On the whole, the story was engaging enough, if a bit shallow. Series veteran Dr Nefarious gets a hold of the Dimensionator - a powerful tool that can create rifts to other dimensions. He’s decided that he’s sick of losing to Ratchet and Clank in their world, so he opens a portal to a dimension where he finally won.
I can appreciate that it was more focused on characterisation rather than the plot, but perhaps something more intricate would’ve made for an overall stronger narrative. This is important as it’s this narrative that gives context the gameplay, something that Rift Apart absolutely nails.
As is tradition with this series, the main focus of the gameplay consists of blasting away enemies with an onslaught of spectacular and diverse weapons – and this game is no different. Whether it be your trusty wrench, Blast Pistols, grenade-like Shatterbombs, or an energy-shooting Negatron Collider, there are always new weapons to try out and experiment with. The longer-ranged weapons with more ammo seemed to be the most effective during my playtime, as I would often find that I’d quickly run out of ammo with my other weapons, rendering them useless.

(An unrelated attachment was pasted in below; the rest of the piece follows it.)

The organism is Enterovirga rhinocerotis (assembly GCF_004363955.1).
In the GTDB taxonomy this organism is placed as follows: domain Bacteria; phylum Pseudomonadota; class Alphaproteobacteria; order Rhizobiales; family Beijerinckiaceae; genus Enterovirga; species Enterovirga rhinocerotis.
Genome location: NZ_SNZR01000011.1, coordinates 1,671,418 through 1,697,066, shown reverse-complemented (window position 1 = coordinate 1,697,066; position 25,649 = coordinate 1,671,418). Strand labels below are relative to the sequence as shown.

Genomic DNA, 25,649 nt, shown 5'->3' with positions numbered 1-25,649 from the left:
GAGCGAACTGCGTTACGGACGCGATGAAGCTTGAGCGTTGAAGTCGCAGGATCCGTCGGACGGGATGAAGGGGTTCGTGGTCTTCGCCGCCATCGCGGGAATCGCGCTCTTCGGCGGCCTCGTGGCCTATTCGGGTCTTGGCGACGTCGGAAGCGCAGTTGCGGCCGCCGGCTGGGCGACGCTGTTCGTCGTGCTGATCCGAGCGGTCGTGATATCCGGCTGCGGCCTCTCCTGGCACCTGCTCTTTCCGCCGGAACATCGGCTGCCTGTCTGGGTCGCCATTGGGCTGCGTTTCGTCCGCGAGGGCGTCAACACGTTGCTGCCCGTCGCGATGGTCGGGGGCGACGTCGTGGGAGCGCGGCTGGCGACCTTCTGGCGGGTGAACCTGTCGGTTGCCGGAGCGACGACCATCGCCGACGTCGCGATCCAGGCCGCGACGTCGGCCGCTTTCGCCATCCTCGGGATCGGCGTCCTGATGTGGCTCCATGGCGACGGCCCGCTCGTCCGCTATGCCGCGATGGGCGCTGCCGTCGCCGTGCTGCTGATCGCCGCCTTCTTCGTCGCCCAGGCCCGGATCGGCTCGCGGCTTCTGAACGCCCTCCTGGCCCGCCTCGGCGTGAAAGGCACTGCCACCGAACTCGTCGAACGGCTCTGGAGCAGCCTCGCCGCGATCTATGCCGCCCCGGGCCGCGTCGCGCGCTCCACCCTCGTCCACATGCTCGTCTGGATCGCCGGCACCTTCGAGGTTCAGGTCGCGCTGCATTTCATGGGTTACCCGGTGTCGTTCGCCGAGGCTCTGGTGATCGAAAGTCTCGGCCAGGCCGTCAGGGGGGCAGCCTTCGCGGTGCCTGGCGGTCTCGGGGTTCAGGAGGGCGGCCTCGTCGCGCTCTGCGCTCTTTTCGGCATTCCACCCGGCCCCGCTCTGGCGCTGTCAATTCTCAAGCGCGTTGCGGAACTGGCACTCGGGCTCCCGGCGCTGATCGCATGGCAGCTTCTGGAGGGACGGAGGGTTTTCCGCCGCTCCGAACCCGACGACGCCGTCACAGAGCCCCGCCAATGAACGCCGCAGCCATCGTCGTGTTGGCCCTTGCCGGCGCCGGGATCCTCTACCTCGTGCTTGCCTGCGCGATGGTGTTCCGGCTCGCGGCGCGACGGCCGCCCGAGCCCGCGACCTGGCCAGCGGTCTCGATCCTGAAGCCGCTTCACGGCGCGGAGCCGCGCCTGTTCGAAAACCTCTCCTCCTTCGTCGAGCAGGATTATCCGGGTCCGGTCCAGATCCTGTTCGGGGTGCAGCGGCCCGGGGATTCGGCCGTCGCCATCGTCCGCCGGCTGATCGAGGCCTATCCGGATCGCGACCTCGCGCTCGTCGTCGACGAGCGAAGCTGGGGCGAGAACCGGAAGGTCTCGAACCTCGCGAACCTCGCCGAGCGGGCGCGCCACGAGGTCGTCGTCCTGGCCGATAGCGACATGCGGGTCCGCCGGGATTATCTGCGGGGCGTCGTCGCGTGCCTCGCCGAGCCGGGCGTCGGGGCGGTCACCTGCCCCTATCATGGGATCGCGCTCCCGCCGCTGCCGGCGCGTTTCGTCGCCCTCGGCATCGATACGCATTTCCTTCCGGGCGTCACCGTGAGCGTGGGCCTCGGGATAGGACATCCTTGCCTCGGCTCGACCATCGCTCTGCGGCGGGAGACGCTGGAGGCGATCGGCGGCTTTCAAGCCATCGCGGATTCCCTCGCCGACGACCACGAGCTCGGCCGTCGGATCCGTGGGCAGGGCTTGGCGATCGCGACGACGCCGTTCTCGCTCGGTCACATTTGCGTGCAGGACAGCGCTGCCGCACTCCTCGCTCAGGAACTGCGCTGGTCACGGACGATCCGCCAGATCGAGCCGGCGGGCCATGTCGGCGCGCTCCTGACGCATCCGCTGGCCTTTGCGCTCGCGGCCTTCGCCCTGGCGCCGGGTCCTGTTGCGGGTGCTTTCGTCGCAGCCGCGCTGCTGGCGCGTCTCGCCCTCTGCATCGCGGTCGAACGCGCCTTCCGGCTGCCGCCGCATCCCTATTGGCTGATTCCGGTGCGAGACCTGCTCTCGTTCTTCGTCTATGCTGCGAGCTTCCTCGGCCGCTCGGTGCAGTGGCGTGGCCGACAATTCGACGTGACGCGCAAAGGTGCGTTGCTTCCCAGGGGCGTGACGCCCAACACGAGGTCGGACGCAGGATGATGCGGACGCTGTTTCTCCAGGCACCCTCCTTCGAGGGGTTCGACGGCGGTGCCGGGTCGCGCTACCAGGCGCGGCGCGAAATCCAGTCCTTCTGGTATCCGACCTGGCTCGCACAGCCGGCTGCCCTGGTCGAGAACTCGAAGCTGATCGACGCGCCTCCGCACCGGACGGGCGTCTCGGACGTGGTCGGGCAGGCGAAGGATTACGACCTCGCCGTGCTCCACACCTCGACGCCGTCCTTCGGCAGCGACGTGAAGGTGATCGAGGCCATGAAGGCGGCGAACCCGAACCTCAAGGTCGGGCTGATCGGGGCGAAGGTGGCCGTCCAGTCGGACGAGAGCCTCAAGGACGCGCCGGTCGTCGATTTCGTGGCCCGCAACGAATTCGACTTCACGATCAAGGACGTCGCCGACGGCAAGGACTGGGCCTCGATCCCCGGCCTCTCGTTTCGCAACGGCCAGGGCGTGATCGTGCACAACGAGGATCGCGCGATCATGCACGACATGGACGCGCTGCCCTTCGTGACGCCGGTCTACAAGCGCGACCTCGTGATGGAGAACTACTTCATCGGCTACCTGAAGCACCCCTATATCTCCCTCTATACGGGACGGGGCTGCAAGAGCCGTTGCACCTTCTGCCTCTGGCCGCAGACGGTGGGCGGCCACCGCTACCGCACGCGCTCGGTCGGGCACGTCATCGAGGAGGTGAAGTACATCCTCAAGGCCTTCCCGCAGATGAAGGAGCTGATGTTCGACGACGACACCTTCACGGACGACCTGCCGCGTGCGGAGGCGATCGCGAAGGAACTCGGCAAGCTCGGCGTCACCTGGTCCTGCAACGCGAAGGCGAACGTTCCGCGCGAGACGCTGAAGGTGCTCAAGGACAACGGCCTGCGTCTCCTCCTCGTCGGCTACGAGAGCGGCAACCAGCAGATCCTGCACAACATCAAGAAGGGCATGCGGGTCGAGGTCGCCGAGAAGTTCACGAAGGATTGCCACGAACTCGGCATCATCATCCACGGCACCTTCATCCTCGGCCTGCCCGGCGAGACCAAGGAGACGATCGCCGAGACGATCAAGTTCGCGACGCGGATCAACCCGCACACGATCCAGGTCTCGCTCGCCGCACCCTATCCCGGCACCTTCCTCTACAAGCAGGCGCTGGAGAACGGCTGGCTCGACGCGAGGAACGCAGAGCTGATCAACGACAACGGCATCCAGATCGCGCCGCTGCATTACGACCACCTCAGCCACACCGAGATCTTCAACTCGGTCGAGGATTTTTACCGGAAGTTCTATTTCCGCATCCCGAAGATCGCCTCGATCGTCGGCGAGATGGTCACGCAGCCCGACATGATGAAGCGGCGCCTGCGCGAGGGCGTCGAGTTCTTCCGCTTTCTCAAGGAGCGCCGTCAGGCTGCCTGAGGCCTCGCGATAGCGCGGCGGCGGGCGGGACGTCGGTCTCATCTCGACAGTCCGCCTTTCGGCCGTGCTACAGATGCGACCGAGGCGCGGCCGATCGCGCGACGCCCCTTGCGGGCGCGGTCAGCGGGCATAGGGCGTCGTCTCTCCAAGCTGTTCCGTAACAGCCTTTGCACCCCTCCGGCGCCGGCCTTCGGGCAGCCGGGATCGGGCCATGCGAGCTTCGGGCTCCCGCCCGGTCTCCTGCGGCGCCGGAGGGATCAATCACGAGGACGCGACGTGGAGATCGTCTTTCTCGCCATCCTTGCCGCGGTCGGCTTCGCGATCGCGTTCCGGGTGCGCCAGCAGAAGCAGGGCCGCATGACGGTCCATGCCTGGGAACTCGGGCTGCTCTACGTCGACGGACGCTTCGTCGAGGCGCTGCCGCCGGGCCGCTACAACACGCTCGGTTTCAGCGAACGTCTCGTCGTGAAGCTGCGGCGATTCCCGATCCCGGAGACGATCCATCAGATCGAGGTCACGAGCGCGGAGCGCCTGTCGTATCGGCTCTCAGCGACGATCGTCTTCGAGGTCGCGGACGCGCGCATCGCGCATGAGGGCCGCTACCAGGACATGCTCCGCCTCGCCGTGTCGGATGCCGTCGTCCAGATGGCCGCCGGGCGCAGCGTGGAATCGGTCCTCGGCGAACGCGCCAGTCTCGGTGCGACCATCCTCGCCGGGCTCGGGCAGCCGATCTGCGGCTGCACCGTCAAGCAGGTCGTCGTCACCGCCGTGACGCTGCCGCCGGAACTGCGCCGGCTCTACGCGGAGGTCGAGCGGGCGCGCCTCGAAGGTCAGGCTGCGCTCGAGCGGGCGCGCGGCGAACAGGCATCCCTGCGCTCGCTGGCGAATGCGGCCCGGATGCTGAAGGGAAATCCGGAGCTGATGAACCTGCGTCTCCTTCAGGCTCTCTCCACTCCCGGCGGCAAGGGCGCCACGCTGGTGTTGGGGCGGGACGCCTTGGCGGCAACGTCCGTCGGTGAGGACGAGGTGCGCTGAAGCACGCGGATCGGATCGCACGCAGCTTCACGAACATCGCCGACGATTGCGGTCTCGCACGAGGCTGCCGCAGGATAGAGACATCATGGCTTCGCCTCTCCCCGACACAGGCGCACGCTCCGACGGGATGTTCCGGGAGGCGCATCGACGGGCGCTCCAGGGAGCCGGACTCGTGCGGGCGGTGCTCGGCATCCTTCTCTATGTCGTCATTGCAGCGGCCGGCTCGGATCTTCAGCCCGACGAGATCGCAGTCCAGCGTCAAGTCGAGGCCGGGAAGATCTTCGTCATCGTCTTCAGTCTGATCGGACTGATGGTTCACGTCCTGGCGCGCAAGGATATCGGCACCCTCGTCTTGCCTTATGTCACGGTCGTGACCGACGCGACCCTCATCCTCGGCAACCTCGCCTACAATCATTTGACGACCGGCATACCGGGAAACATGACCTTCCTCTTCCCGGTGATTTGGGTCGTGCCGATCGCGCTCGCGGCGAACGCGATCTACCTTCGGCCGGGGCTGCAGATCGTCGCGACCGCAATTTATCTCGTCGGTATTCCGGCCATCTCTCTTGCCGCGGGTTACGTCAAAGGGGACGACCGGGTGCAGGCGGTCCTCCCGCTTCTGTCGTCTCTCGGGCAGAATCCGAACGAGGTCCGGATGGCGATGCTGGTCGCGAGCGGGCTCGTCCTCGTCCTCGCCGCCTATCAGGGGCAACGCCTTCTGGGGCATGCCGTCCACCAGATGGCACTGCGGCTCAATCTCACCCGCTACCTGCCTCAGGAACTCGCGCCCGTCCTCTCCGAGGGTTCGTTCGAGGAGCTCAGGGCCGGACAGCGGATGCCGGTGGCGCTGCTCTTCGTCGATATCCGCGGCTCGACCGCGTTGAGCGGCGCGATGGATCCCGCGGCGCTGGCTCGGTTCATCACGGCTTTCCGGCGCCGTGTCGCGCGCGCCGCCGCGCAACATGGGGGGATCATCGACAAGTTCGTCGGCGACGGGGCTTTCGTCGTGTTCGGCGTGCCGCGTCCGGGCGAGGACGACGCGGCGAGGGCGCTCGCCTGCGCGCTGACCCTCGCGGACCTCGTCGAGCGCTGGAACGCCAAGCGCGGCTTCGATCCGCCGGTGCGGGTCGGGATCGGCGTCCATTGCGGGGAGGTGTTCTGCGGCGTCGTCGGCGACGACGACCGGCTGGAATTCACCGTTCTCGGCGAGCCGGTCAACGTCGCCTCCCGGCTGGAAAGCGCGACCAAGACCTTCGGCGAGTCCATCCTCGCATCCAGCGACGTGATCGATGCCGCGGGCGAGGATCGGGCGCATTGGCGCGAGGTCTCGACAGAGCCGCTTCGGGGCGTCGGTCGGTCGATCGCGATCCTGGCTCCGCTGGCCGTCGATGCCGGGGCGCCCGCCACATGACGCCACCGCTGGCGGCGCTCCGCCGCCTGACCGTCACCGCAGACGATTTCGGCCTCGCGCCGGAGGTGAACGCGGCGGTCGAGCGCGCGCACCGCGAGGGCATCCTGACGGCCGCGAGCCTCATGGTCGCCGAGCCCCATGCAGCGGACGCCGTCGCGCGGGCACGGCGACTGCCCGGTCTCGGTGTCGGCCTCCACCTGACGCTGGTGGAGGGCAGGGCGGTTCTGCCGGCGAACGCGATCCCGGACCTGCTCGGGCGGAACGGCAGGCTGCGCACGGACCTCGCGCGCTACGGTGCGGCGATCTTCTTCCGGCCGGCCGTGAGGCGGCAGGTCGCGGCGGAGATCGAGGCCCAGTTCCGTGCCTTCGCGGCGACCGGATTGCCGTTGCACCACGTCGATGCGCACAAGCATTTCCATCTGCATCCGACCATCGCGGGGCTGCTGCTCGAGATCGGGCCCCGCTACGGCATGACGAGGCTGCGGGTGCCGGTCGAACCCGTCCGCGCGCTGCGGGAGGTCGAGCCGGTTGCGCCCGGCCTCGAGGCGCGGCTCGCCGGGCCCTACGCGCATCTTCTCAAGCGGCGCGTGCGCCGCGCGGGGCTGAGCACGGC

With the battles being as hectic as they are in this game, switching between weapons proves to be very satisfying and helps to fuel the adrenaline rush of taking down a hoard of enemies.
Helping this even further is the great sense of feedback the game gives you, with the PS5’s controller being used to its fullest with its adaptive triggers. This gives each weapon a unique feel from one another, making the gameplay that much more immersive.
One of the most visually striking games I’ve ever seen and a worthy showcase of the PS5’s raw power.